Citrus tree owners cautioned against spreading deadly pest and disease during summer travel season | TheUnion.com

Citrus tree owners cautioned against spreading deadly pest and disease during summer travel season

Submitted to The Union

SACRAMENTO — Due to the threat posed by the Asian citrus psyllid and Huanglongbing, citrus tree owners are being urged to limit the spread of the pest and disease during summer travel season by obeying quarantine restrictions and taking extra caution when gifting citrus fruit from backyard trees.

The Asian citrus psyllid, a pest that feeds on citrus leaves, can spread a fatal and incurable citrus disease called Huanglongbing, also known as HLB or citrus greening disease. While not harmful to humans or animals, there is no cure for HLB and infected trees will die. Both the pest and disease have been found in the state of California and citrus tree owners should be on high alert.

Transporting citrus fruit with leaves still attached can inadvertently spread the pest. Quarantines are in place throughout the state that limit the transport of citrus across state and international lines, and between areas where the psyllid and disease have been found. More than 500 square miles within Southern California are currently under an HLB quarantine in numerous communities of Los Angeles, Orange, San Bernardino and Riverside counties.

"To limit the spread of the pest and disease, we urge residents not to transport their citrus in and out of quarantine zones, bordering counties, state lines or international borders," said Nick Condos, interim director of the Citrus Pest and Disease Prevention Program. "It is estimated that more than half of California residences have a citrus tree on their property and it's crucial that we work together to ensure fresh, California citrus continues to grow healthy in our backyards."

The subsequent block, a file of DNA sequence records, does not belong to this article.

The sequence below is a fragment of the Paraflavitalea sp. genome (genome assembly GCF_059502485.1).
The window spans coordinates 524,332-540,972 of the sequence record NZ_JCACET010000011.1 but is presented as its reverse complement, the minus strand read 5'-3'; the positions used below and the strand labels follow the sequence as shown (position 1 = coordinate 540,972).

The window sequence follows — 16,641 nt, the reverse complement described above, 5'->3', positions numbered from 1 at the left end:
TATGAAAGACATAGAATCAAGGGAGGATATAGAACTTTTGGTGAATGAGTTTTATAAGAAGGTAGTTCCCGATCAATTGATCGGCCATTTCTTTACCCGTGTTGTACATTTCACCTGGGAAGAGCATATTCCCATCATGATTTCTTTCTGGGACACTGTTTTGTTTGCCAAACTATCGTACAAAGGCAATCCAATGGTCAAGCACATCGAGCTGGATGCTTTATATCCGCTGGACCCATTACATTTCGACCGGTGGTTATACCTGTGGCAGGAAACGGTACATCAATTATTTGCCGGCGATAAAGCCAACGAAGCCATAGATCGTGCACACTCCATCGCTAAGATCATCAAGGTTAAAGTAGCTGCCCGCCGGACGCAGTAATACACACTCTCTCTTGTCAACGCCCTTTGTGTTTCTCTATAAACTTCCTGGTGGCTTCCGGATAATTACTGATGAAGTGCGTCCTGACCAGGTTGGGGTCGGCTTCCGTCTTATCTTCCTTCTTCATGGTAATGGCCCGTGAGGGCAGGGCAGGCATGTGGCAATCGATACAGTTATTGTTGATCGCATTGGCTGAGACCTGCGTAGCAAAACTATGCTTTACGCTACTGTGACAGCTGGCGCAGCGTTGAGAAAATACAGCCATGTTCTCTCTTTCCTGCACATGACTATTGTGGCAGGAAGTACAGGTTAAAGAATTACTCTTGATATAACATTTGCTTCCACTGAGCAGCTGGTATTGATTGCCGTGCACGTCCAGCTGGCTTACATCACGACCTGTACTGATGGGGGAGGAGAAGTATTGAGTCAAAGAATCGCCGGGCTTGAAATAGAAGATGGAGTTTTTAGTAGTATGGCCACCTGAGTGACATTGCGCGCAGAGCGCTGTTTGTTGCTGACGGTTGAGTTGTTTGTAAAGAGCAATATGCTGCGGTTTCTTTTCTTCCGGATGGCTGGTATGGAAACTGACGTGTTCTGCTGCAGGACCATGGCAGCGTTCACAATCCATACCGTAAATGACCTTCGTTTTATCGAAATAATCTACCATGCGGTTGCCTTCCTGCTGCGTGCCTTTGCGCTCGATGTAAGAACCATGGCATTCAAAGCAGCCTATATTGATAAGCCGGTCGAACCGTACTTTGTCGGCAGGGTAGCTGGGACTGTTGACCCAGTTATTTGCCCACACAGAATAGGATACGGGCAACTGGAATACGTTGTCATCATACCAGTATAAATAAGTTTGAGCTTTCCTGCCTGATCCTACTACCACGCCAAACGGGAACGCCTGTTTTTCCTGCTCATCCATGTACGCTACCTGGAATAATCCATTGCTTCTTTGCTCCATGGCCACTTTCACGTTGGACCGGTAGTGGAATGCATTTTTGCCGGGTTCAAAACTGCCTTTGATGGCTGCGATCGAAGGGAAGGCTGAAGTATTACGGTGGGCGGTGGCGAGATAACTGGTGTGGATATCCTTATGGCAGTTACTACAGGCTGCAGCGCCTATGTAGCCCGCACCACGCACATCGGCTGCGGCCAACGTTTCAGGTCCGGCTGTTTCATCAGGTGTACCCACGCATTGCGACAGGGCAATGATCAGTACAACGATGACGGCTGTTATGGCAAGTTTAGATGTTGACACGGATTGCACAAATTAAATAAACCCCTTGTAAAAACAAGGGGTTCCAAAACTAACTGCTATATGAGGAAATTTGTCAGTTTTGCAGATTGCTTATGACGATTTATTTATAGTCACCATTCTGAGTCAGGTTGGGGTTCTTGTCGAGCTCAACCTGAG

Tree owners may choose to share fruit with friends and family within their quarantine area. Citrus Pest and Disease Prevention Program recommends all leaves be removed and fruit washed thoroughly before removing it from the property. This prevents the psyllids or leaves infected with Huanglongbing from spreading to new areas.

All California residents are encouraged to inspect trees for psyllids and HLB whenever watering, spraying, pruning or tending to trees. The pest is one-eighth of an inch long and feeds at a 45-degree angle, making the insect appear thorn-like on leaves and stems.

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Symptoms of HLB include blotchy, yellow leaves; deformed fruit that doesn't ripen; and excessive fruit drop. Residents should report pest or disease symptoms to the free California Department of Food and Agriculture Pest Hotline by calling 1-800-491-1899.

Commercially grown California citrus is a $3.2 billion industry and supports over 22,000 jobs — all of which could be lost if HLB is not stopped.

Pest and disease management is crucial to protect not only your own tree but also your neighbors' trees and the state's citrus production.

By working together to identify and act against the devastating disease, we can protect California's citrus.

For more information on Asian citrus psyllid and Huanglongbing prevention, visit CaliforniaCitrusThreat.org.

Source: Citrus Pest and Disease Prevention Program.

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